Foley sees the need for more coverage. Many patients with chronic illness often end up with medical debt that could have been avoided with coverage, she said.

“These bills that turn up for the uninsured are related to chronic conditions and are actually avoidable if they had access to care, if they had medication they could afford, if they could access follow-up care,” Foley said.

In South Carolina, medical debt is worst in Marlboro County, where 37% of residents have medical debt, closely followed by Laurens County at 36.8%, according to the Urban Institute data.

Those with medical debt can have their wages or tax return garnished, Berkowitz said. A bill to stop health care providers from pursuing collections of medical debt or reporting the debt to credit agencies failed in the South Carolina House in 2021.

“We’re seeing garnishment of wages and tax returns for people who can least afford it in South Carolina,” Berkowitz said. “Some people are finding themselves with the little income they have taken.”

Berkowitz said she feels for hospitals, which need the money to operate.

South Carolina hospitals provide more than $1.8 billion per year in free or discounted care, South Carolina Hospital Association Vice President of Strategic Marketing and Communications Schipp Ames said. The hospitals receive about 90 cents on every dollar spent on Medicaid patients, Ames said.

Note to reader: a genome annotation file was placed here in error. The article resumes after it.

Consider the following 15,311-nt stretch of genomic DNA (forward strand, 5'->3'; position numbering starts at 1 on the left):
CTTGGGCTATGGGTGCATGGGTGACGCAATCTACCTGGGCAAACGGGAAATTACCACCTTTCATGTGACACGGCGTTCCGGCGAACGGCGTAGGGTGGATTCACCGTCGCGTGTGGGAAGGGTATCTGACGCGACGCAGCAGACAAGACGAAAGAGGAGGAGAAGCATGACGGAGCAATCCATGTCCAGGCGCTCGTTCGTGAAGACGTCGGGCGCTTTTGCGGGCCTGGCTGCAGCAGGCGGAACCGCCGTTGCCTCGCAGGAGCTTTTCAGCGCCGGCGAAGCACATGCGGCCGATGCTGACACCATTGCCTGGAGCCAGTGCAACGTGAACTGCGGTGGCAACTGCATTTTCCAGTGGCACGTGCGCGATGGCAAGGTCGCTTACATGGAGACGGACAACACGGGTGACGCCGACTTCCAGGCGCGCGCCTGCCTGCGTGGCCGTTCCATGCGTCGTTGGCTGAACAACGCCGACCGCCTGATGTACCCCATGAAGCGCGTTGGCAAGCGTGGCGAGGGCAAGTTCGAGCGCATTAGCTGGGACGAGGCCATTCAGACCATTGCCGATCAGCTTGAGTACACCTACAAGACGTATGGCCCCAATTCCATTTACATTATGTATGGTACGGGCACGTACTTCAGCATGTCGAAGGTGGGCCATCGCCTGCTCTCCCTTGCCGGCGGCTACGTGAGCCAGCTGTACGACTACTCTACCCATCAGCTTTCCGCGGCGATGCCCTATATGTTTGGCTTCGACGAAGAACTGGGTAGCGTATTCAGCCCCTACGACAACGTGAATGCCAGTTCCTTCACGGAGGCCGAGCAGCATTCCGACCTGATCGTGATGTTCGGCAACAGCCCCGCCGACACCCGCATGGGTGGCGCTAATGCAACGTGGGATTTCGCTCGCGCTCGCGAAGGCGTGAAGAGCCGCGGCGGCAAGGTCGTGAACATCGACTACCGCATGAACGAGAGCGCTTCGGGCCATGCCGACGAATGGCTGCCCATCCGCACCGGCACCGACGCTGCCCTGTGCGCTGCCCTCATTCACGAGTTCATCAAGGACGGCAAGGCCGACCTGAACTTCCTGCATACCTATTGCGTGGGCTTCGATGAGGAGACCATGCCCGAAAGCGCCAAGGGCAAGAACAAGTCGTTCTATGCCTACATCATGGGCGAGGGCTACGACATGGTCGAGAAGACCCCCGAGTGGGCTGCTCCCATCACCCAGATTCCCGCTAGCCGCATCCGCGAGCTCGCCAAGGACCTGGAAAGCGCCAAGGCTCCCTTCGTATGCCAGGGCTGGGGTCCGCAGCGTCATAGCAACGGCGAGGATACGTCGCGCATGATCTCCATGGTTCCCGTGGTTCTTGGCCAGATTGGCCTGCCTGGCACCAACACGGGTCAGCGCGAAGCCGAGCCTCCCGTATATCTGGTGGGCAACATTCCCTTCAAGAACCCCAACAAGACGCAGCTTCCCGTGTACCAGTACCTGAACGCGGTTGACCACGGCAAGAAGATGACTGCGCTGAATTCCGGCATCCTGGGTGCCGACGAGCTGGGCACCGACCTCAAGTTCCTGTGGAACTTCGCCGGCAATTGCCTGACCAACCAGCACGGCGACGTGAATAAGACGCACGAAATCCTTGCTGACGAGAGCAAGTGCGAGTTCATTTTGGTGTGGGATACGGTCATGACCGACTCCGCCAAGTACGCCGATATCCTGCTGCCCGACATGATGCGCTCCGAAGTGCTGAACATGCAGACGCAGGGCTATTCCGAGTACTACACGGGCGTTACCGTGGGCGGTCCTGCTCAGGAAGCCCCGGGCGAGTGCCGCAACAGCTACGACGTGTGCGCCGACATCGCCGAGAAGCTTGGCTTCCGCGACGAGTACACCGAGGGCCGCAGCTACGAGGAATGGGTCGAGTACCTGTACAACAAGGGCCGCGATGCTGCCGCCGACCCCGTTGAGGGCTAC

“When those payments are not received, it can have a significant impact on a hospital’s ability to fund services for its community,” Ames said.

Berkowitz hopes expanding Medicaid would benefit hospitals as well as patients, as patients who previously could not pay would gain coverage, she said. An estimated 350,000 more people would be eligible for Medicaid under expansion, according to the Urban Institute. It’s estimated the number of uninsured people in South Carolina could decrease by about 37%, the Urban Institute found.

The hospital association advocates for health coverage for low-income South Carolinians, Ames said.

Expansion has not been passed by the Republican-controlled government because of politics, Berkowitz said. Republicans traditionally did not support Medicaid expansion. Some cite potentially high costs to cover the 10% cost of expansion that the federal government does not cover, Giannouchos said. Some worried about the reliability of the federal funding, he said.

There have been some changes in sentiments about Medicaid expansion and health coverage, he said. After 10 years the federal funding has not changed, Giannouchos said. The COVID-19 pandemic emphasized the importance of health care, he said.

The American Rescue Plan Act provided additional incentive: more money for states that newly expanded Medicaid. Giannouchos said states that expand Medicaid also often see decreases in other costs from public health coverage that goes unpaid.

The changes gave Berkowitz and other advocates she works with more hope.

“We do have renewed hope. We know there is an increasing need,” she said. “We are hoping we can show economically what it means for the states and have a real discussion about that. We want to make the business argument.”